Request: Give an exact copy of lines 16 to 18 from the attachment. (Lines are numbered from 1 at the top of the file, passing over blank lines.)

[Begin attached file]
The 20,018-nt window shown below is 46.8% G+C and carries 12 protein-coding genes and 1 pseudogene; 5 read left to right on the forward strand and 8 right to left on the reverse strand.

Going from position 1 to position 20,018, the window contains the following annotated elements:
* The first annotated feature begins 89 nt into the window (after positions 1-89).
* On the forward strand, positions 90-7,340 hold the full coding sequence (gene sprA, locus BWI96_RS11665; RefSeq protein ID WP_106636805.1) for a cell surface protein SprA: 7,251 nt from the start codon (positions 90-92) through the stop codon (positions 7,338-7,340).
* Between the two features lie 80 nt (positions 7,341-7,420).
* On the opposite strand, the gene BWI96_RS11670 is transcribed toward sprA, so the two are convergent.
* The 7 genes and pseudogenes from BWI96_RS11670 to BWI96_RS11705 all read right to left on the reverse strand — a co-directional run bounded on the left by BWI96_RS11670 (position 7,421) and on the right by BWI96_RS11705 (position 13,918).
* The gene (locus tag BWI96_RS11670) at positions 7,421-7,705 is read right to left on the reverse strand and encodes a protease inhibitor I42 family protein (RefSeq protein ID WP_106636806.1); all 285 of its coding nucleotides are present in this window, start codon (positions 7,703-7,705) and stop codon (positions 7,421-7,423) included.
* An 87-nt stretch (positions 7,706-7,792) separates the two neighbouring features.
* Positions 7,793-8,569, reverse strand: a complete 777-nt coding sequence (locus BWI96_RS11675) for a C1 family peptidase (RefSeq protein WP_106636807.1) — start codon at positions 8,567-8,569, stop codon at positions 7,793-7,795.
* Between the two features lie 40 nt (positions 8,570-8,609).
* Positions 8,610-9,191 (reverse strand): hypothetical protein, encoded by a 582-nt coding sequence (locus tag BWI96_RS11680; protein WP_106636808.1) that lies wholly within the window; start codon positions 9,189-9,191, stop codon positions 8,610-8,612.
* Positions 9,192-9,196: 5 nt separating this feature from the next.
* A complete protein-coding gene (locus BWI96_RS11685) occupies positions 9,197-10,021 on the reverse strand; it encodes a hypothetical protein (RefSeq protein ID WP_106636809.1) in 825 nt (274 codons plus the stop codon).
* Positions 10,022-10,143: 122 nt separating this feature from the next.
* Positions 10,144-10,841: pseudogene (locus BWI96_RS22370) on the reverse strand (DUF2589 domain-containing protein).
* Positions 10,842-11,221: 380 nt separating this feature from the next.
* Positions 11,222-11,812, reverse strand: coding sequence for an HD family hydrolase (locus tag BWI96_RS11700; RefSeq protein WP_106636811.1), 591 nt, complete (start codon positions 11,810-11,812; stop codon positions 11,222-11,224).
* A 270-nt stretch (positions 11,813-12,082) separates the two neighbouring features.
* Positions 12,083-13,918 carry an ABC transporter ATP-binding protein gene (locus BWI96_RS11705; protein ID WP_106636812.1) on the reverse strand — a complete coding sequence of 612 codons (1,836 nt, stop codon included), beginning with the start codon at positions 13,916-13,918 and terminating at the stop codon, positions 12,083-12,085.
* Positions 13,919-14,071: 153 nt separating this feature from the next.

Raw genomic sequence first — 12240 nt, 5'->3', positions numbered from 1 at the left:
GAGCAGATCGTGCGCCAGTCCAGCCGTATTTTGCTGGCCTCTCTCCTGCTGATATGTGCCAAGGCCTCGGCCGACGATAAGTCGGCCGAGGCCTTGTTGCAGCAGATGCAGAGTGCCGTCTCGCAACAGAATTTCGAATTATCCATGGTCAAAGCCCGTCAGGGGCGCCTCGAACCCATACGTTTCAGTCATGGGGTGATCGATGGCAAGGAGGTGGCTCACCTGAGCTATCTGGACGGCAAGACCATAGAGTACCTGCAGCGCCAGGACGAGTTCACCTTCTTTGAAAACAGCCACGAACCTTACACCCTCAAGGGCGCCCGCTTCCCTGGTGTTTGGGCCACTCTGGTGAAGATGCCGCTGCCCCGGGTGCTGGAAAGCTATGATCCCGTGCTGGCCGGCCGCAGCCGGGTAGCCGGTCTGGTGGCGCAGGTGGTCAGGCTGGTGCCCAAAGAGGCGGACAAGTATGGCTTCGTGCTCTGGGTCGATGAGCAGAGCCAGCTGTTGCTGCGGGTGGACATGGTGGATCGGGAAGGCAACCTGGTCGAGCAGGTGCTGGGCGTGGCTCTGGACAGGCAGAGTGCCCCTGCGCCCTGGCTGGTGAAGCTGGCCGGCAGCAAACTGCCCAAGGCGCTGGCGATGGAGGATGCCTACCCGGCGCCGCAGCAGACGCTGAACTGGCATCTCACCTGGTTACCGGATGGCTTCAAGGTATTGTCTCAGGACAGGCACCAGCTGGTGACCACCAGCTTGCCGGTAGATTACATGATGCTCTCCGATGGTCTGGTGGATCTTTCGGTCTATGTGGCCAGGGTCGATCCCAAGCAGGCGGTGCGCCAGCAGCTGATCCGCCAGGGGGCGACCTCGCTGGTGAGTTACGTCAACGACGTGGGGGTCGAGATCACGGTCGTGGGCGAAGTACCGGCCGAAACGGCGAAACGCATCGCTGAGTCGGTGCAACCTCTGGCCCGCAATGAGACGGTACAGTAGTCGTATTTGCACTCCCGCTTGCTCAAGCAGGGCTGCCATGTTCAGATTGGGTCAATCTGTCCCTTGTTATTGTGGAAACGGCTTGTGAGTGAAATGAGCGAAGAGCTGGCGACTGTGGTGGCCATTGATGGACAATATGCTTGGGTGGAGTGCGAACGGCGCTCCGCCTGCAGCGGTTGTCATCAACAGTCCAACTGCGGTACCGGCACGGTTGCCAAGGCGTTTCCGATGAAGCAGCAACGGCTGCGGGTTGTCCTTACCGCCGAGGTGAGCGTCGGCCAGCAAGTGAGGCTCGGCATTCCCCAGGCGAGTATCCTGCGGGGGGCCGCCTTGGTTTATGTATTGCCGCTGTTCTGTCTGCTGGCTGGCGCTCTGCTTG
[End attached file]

* Positions 10,144-10,841: pseudogene (locus BWI96_RS22370) on the reverse strand (DUF2589 domain-containing protein).
* Positions 10,842-11,221: 380 nt separating this feature from the next.
* Positions 11,222-11,812, reverse strand: coding sequence for an HD family hydrolase (locus tag BWI96_RS11700; RefSeq protein WP_106636811.1), 591 nt, complete (start codon positions 11,810-11,812; stop codon positions 11,222-11,224).